Editing Workflow for the Occasional Adobe Contributor

If you work at Adobe and want to contribute to Adobe documentation, you have several options to choose from.

Overview of options

  • Log an issue - Simply log an issue with a request for the writer to make changes.
  • Make simple edits in the browser - Go to the page in Git that you want to edit, make your changes, and submit a request.
  • Use the full editing workflow - Use all or part of the authoring workflow. This workflow is suitable for a contributor who needs to make a major change or will be a frequent contributor to a repository. This workflow requires some training to learn about Git workflows, Markdown syntax, and the Jenkins validation process. See Git Workflow for Adobe Lead Writers.

Setup

If you are an Adobe employee, we recommend that you go to https://git.corp.adobe.com/adobedocs and sign in using your Adobe enterprise (LDAP) account.

You can then contribute to our internal AdobeDocs repositories.

Although it’s preferable for you to log issues or edit content on the internal AdobeDocs site on git.corp.adobe.com, you can also make contributions on the public facing mirror on github.com, like any user.

TIP

Unfortunately, we don’t yet sniff out Adobe employees and automatically redirect them to the Adobe Corp site. However, when you edit a page in experienceleague.adobe.com, you can manually change the URL from https://github.com to https://git.corp.adobe.com. This allows you to submit pull requests in the primary Corp repo rather than the public mirror.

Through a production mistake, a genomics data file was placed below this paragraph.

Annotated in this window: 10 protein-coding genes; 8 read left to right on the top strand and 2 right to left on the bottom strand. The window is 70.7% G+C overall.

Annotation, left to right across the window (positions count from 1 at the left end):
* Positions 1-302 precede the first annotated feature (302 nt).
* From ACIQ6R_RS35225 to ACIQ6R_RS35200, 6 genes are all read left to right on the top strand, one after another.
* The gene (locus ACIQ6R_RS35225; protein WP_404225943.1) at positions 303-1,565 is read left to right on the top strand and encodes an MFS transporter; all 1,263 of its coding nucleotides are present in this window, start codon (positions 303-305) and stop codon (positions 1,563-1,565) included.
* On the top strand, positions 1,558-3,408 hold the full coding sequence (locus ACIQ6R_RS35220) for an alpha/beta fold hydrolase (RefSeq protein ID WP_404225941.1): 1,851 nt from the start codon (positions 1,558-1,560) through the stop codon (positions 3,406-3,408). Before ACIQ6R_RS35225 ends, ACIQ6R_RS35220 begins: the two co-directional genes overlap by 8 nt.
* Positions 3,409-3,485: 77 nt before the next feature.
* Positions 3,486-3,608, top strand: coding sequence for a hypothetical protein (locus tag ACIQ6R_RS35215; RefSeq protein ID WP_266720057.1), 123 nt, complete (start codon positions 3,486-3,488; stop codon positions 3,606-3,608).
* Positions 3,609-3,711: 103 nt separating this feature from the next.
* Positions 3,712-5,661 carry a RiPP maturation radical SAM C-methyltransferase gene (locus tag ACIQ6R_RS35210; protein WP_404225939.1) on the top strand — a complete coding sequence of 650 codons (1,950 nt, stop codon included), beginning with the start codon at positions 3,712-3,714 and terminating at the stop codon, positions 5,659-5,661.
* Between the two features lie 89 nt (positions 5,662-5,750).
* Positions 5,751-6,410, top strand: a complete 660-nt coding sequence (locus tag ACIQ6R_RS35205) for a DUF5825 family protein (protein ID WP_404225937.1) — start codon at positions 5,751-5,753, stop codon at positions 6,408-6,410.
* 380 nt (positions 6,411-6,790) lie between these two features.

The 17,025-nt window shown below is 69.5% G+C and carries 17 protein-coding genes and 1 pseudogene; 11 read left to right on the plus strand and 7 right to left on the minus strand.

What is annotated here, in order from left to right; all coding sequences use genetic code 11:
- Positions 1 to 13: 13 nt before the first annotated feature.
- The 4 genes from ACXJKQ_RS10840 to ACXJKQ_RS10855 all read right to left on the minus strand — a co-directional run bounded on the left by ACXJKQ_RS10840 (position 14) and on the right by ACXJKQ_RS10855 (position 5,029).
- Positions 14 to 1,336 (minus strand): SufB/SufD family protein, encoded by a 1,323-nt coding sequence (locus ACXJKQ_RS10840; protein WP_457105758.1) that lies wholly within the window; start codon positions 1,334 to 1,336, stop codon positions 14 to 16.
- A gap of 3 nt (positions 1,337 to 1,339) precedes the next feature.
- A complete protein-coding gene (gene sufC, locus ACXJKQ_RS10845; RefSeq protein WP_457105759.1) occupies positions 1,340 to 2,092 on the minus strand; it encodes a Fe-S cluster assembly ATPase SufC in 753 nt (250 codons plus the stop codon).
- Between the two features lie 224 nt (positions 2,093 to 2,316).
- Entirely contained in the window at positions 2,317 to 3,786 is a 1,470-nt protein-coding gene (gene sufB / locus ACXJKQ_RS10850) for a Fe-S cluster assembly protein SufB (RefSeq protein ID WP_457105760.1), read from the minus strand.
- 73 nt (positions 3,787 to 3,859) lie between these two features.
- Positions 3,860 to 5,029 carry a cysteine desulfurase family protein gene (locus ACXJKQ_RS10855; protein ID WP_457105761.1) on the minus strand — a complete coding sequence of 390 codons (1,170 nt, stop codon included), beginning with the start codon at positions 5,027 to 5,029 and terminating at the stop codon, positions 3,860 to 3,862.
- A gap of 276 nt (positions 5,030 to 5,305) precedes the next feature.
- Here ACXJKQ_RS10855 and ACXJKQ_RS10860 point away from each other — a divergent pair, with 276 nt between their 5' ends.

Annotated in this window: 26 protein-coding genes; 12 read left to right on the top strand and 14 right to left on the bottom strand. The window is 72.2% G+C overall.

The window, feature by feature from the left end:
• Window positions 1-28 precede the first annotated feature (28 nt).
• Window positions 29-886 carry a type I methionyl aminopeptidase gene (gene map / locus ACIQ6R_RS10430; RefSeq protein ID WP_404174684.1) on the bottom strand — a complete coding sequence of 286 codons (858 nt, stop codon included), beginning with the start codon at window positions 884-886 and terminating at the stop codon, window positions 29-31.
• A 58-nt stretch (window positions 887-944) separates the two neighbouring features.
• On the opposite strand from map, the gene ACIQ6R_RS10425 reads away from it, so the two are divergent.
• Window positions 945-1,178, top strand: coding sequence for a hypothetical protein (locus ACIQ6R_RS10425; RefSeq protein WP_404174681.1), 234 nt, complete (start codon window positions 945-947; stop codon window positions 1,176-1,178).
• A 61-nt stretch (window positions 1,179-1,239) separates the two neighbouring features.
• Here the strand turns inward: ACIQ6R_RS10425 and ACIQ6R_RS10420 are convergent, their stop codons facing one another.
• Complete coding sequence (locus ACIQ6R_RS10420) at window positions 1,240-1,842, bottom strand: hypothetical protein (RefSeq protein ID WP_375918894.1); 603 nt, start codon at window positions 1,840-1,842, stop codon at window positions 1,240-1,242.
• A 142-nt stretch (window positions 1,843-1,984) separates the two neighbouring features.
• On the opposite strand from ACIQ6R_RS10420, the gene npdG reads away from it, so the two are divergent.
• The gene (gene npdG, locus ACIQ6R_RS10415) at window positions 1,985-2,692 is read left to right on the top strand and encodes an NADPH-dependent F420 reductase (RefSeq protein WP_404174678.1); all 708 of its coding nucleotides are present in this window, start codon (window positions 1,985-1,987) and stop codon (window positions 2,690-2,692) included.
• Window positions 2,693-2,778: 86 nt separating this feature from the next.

Sign up for GitHub.com account

To contribute changes or additions to Adobe (or other organizations) documentation on the public GitHub.com site, use a GitHub account (not your Adobe enterprise account).

  1. If you don’t already have a GitHub account, go to https://github.com/join.
  2. Follow the prompts to create your account.

Workflow

Let’s cover the two workflows for casual contributors: logging an issue and making direct edits in the browser.

Logging an issue

When you log an issue, you essentially ask the writer to make changes for you.

  1. Open an article on either stage or production.
  2. Click the Log an issue option in the right rail.

log issue image

  1. Write your request and click Submit new issue.

submit issue image

The lead writer will be notified of your issue submission.

Making direct edits

  1. Do one of the following:

    • In your browser, open your repo in git.corp.adobe.com/adobedocs. Locate the file you want to edit.
    • Open an article on experienceleague.adobe.com in either stage or production. Click the Edit this page option in the right rail.

    log issue image

  2. Click the pencil icon, and make your edits.

    edit icon

    See the Markdown cheat sheet or Markdown syntax guide for instructions on using Markdown.

  3. When you finish editing the page, select the option to create a branch, and then click Propose file change. You’ll then submit a pull request

    direct browser edit

Before your pull request can be merged into its destination branch, it is required to pass through one or more PR validation processes. After your pull request is submitted, you can expect the content to be reviewed and, if and when appropriate, merged into the main repository.

When the pull request is issue-free and signed off, your changes are merged back into the parent branch and the pull request is closed.

Making major edits

If you want to dive in and make major editing contributions, see Git Workflow for Adobe Lead Writers.

On this page